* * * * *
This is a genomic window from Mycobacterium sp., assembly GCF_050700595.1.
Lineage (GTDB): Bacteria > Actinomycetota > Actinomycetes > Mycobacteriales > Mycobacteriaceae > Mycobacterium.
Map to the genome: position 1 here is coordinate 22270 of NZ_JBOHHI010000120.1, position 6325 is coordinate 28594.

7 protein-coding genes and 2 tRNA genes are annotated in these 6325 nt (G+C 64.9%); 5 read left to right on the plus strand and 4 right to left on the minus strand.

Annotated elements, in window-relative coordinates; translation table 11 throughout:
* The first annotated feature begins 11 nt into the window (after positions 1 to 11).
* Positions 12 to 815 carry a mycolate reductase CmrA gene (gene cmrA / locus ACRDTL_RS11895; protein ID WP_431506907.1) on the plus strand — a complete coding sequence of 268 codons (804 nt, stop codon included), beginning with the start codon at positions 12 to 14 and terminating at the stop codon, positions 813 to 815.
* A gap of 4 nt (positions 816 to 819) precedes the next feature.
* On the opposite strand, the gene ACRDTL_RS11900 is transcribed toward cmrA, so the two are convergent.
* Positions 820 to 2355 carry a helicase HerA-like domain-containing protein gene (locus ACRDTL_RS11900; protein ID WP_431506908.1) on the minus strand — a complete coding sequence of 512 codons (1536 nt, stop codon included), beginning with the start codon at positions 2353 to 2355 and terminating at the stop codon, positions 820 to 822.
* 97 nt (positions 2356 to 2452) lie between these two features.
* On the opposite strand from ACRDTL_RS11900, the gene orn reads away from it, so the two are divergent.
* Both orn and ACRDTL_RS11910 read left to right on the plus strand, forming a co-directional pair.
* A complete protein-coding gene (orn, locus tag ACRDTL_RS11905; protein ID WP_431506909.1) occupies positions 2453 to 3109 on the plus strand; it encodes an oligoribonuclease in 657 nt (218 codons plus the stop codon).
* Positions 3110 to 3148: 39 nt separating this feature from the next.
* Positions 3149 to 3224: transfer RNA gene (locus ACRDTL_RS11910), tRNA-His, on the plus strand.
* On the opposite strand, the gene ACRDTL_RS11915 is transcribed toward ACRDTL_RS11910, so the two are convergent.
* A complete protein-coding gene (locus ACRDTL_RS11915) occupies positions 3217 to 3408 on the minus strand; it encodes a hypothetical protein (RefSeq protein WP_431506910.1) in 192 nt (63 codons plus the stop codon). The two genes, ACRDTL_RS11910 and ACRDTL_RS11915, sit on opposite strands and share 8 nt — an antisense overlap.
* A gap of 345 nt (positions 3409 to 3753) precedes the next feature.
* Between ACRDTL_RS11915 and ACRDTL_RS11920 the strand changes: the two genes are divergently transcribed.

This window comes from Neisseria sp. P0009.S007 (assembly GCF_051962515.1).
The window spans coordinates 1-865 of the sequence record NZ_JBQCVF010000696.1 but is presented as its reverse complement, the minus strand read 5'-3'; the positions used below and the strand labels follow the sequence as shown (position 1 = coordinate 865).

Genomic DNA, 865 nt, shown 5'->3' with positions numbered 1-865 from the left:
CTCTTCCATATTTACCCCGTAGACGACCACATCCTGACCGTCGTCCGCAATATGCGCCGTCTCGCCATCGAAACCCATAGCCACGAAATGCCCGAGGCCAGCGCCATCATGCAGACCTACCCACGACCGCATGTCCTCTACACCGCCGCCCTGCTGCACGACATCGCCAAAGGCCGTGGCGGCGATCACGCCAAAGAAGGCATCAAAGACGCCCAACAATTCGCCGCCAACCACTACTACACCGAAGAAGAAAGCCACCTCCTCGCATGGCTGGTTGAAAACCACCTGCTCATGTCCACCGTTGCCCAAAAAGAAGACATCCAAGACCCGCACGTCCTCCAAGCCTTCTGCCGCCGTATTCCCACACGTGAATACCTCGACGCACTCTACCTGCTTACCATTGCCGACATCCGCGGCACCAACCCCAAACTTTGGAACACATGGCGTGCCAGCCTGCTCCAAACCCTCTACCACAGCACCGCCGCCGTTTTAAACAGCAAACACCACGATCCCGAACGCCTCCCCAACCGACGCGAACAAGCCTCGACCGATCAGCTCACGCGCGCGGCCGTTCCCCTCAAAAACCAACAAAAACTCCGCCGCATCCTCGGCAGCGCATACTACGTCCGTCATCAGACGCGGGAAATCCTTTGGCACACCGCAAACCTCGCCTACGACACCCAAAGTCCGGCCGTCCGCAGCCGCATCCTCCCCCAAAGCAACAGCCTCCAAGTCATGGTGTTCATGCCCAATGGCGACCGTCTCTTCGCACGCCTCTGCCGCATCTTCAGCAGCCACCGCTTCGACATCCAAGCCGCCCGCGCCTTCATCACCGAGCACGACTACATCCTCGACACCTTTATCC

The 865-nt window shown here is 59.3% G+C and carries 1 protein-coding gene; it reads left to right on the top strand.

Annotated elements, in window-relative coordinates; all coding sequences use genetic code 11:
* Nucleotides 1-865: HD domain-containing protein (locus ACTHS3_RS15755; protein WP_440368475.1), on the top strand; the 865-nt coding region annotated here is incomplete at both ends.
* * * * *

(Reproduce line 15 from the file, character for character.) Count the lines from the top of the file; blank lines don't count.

* Positions 3110 to 3148: 39 nt separating this feature from the next.